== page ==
Scientists and researchers around the world are always looking for ways to improve technology. While we’ve been making smaller circuits to improve semiconductors for some time now, we’ve just about reached the physical limits of shrinking nanowires. However, this newly developed technique allows for the formation of the tiniest wires yet.
A new technique has been developed that uses water to create patterns of wires less than 10 nanometers wide.
“This could have huge ramifications for chip production since the wires are easily made to sub-10-nanometer sizes,” said lead author James M. Tour. “There’s no other way in the world to do this en masse on a surface.”
The findings were published in the journal Nano Letters.
The key component behind this development is the use of water. By utilizing water’s curvy surface, the researchers have been able to produce the tiniest wires yet.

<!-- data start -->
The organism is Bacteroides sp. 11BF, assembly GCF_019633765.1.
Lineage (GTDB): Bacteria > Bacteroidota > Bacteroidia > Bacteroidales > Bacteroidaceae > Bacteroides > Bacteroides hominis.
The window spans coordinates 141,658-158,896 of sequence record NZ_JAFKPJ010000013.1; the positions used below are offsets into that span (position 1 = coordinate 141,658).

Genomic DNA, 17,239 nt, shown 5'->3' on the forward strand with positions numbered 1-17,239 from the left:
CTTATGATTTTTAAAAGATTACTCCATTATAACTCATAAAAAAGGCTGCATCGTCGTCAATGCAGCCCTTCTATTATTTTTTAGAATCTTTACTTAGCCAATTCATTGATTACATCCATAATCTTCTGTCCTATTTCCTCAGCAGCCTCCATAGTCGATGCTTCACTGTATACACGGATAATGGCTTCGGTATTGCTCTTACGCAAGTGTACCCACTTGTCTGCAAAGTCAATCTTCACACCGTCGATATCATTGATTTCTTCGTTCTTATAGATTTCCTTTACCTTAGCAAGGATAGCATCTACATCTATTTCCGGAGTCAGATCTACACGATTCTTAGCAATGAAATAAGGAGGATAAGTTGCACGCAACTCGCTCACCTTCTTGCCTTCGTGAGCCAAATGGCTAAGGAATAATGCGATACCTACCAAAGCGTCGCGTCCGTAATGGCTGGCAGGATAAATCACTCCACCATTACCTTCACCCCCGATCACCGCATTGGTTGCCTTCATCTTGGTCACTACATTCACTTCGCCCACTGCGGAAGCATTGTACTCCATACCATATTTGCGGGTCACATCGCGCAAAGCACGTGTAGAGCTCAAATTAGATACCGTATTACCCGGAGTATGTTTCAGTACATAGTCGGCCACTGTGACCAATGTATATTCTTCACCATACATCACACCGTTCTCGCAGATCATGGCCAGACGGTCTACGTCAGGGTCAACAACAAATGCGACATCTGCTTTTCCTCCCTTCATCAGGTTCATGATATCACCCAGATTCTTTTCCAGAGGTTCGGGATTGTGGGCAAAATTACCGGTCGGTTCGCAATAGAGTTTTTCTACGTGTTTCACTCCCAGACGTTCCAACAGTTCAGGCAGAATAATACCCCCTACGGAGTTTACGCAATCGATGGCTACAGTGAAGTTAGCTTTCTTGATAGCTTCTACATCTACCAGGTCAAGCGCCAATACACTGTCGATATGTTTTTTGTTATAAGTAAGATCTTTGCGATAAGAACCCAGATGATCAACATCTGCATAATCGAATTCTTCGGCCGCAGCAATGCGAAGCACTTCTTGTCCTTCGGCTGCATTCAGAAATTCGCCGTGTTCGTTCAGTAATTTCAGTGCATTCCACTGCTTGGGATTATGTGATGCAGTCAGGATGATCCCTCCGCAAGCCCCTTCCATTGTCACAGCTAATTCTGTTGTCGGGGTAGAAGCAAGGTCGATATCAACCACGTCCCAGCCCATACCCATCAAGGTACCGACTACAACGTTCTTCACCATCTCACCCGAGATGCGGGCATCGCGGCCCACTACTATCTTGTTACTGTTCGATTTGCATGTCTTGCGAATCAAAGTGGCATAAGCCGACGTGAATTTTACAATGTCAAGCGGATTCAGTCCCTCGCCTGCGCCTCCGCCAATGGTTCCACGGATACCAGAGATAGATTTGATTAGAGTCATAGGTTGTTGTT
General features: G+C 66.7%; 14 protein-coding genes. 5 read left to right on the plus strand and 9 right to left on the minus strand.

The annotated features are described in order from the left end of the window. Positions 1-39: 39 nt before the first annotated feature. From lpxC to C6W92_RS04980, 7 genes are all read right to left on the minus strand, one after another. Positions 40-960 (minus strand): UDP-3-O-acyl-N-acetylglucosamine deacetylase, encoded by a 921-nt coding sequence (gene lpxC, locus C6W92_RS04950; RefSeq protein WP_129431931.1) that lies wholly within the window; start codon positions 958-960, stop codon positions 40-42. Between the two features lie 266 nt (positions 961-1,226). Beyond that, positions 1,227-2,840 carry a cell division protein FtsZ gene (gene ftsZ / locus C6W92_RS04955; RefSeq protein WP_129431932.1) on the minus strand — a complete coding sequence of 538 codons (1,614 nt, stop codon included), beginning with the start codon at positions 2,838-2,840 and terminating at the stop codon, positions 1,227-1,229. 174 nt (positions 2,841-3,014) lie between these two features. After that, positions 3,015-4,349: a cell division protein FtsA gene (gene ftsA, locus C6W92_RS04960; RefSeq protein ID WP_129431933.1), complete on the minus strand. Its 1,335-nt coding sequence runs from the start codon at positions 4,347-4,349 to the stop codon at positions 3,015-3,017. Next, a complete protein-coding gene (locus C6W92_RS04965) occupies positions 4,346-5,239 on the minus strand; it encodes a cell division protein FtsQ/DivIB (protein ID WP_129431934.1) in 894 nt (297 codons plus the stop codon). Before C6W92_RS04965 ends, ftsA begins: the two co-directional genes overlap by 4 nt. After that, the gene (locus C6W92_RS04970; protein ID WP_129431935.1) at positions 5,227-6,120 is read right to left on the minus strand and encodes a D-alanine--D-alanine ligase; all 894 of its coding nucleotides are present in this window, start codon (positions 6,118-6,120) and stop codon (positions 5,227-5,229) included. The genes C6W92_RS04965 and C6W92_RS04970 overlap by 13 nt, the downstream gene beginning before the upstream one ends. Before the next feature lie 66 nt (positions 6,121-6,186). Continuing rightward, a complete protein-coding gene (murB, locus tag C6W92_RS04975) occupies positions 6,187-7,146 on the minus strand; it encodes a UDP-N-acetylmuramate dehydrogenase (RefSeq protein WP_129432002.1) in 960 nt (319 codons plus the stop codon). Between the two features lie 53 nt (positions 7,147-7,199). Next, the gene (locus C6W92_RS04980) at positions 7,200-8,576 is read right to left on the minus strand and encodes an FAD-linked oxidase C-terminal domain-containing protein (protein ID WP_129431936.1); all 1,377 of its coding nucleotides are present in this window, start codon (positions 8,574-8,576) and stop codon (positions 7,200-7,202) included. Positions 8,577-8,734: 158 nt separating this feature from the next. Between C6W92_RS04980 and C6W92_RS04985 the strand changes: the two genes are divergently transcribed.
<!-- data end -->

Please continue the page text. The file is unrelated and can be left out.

This from Futurity:
The meniscus-mask process involves adding and then removing materials in a sequence that ultimately leaves a meniscus covering the wire and climbing the sidewall of a sacrificial metal mask that, when etched away, leaves the nanowire standing alone.
No new tools or materials should be needed to implement this new process in modern fabrication technology.
Find out more about nanowires by checking out these papers in the ECS Digital Library. While you’re there, make sure to sign up for our free RSS Feed and e-Alerts!